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THURSDAY, July 1, 2004 (HealthDayNews) -- Pay close attention to what's on your plate because it could influence your risk of stroke, a new study finds.
If you typically eat a so-called "Western" diet -- mainly red and processed meats, refined grains, full-fat dairy products, sweets and desserts -- you could be setting yourself up for trouble, the study suggests. But if your diet is rich in fruits, vegetables, fish, poultry and whole grains, it may help you prevent a brain attack.
"We found out that the industrialized, Western pattern increases people's risk of stroke," said study author Teresa T. Fung, an assistant professor of nutrition at Boston's Simmons College.
Add in other risk factors and the news gets worse. Risk of ischemic stroke -- when a blood clot blocks an artery or blood vessel in the brain -- was four times higher for smokers whose diets most closely resembled the Western diet compared to nonsmokers whose dietary habits strayed from that eating pattern.
Women with high blood pressure whose diets closely mimicked a Western-style pattern had a threefold risk of ischemic stroke compared to women who were not hypertensive and did not stick to the red meat-and-sweets regimen.
The authors say the study is novel because is examines overall eating patterns and their risk of stroke. Most studies simply look for an association between a particular nutrient or food and stroke risk.
Stroke is the third leading cause of death in the United States, affecting 700,000 Americans annually. While diet is believed to be a controllable risk factor for stroke, it appears many Americans aren't getting the message.
"There are factors we can change that could have an impact on long-term risk for vascular diseases, and particularly stroke," said Dr. Ralph Sacco, a spokesman for the American Heart Association (AHA) and professor of neurology and epidemiology at Columbia University in New York City.
The AHA already recommends that people eat a variety of fruits and vegetables, whole grains, fish, legumes, skinless poultry, and lean meats to reduce their risk for heart attack and stroke.
Diet studies can be difficult to do, experts say, because they rely heavily on people remembering what and how much they ate and reporting that information honestly. In this study, women filled out detailed questionnaires about their eating habits in 1984 and again every four years over a 14-year period.
Teasing out other risk factors such as smoking, obesity and high blood pressure also complicates the task of relating a person's diet to risk for stroke.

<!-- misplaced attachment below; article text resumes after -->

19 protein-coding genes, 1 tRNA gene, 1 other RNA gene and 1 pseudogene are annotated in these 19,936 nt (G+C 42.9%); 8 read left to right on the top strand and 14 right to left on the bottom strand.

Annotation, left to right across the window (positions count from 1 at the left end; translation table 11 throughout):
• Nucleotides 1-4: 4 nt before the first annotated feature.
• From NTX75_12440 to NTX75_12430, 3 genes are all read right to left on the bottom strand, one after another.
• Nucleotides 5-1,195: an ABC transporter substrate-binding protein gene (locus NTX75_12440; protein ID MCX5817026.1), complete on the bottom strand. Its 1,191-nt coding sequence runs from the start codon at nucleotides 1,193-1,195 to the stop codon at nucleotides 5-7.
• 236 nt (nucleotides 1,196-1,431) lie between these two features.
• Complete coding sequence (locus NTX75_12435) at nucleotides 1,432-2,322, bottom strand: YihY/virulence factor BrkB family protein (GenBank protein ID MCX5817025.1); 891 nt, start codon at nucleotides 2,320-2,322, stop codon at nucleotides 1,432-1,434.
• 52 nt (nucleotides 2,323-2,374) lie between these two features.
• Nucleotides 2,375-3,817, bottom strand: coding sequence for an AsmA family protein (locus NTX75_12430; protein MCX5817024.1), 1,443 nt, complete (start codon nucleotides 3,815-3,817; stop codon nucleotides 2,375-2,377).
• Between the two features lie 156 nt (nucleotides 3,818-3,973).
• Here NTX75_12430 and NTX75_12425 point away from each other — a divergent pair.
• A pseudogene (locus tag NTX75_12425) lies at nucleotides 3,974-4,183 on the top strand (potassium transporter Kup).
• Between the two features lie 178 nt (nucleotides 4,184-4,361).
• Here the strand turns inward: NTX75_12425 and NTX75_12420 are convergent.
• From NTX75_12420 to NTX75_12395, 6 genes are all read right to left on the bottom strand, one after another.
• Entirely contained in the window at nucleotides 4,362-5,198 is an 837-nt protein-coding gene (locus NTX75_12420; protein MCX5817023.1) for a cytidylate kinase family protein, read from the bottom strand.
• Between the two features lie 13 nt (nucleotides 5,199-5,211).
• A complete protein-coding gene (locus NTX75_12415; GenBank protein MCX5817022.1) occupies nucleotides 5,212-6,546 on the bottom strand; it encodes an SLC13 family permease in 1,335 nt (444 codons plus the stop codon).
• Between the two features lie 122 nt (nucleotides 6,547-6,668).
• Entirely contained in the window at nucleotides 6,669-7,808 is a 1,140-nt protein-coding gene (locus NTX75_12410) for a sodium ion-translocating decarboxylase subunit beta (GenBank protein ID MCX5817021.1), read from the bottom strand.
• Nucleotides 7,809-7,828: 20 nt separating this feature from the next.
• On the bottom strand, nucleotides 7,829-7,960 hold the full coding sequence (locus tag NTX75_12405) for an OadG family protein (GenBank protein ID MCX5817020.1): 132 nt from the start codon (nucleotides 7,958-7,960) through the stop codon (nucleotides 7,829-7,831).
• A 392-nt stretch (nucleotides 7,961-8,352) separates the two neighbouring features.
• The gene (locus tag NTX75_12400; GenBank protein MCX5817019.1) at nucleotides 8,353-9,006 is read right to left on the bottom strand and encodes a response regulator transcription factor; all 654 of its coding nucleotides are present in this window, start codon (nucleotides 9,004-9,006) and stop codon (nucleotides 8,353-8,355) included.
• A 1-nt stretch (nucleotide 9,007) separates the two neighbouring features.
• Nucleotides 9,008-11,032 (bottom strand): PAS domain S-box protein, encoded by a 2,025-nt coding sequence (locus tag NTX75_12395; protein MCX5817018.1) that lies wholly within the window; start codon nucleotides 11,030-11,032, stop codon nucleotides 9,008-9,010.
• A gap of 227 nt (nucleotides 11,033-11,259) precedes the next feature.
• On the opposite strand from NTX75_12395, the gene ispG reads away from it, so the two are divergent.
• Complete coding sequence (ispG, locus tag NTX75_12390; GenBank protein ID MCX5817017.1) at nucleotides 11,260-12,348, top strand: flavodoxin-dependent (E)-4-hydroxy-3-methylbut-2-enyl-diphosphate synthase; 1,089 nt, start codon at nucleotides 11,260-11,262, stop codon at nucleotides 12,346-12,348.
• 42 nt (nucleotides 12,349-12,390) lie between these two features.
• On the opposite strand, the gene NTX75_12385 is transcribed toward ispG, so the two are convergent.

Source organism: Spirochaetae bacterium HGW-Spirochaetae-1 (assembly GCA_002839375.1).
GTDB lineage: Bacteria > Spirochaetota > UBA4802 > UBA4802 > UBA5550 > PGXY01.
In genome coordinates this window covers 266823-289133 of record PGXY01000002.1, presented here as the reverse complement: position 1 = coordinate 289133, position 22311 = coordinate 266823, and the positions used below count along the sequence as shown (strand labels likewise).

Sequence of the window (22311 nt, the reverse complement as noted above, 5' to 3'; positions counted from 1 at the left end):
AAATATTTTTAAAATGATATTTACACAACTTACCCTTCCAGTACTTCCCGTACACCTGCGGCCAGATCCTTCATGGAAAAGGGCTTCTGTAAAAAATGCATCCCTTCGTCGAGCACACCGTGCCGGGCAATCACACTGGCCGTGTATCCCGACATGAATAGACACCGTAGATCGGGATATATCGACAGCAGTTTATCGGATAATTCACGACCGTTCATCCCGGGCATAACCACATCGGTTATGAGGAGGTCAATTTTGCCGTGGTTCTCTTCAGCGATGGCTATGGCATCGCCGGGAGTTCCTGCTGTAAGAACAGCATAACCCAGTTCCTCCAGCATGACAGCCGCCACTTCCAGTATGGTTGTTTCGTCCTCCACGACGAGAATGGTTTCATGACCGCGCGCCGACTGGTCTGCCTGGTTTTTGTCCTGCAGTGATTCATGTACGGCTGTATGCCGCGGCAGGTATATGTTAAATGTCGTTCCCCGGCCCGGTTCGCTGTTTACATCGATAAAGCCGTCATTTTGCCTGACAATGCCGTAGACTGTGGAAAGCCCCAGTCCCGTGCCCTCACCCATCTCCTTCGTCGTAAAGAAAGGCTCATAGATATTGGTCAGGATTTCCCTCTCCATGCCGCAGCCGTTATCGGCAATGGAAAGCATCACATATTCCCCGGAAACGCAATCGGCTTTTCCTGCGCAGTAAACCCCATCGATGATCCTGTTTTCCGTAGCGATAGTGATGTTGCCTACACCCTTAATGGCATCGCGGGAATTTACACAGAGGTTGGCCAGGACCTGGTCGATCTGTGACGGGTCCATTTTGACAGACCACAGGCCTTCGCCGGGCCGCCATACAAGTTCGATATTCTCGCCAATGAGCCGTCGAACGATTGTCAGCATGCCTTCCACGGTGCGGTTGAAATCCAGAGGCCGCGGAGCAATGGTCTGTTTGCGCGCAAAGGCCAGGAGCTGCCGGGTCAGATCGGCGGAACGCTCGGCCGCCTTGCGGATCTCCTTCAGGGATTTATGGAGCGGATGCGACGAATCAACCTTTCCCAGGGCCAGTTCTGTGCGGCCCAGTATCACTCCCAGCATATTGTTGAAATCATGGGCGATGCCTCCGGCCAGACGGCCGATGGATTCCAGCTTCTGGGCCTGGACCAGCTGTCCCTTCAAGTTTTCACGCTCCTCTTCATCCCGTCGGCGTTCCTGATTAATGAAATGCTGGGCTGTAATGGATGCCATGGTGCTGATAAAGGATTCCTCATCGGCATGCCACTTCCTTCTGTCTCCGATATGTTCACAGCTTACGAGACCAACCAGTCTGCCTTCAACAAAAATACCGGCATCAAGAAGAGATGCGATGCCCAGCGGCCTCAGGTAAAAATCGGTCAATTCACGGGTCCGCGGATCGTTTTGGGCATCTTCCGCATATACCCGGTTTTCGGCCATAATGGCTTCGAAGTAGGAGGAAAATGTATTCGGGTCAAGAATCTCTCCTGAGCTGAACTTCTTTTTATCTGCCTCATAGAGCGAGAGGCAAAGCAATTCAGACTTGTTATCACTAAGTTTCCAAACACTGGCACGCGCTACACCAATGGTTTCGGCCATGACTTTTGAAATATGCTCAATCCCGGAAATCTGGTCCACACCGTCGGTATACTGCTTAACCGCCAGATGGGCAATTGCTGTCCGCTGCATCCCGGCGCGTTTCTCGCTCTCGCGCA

"The problem with studies like this is, how do you factor out the people who exercise; how do you factor out that individual risk factor?" says Dr. Fred Pescatore, a private practice physician specializing in nutritional medicine and author of the recently released book The Hamptons Diet.
While Pescatore might quibble about red meat, he wholeheartedly agrees that a diet of refined grains, sweets and desserts can lead to insulin resistance and, ultimately, increased risk for cardiovascular disease.
"Even if we can sit here and pick apart the study, there's no way the American [Western] diet is healthy for us," he insisted.
To assess eating patterns and stroke risk, Fung and her colleagues gathered dietary information on 71,768 women in the Nurses' Health Study, a national study begun in 1976. The authors identified two eating patterns -- a Western diet and a prudent diet.
Each nurse received a prudent score and a Western score based on what they were eating. For example, the prudent score reflected how closely their diet resembled that dietary pattern. The same was true for the Western diet. In each case, a higher score indicated a higher adherence to the particular pattern.
The women were ranked according to their scores and divided into two groups of five. Participants at the top of each quintile were those whose diets most closely resembled the Western and prudent diets, respectively. Those at the bottom of quintile of dietary pattern became the reference group.
Over the 14-year study period, there were 791 strokes, including 476 ischemic strokes (the most common type), 189 hemorrhagic (caused by a blood vessel rupturing on or neat the brain), and 126 unclassified strokes.
After adjusting for lifestyle and other stroke risk factors, women with the highest Western diet scores were at nearly double the risk of developing any type of stroke compared to those with the lowest scores for that diet. Similarly, risk of ischemic stroke was nearly double among women with the highest Western diet scores vs. those with the lowest.
Visit the National Institute of Neurological Disorders and Stroke to learn more about preventing stroke.
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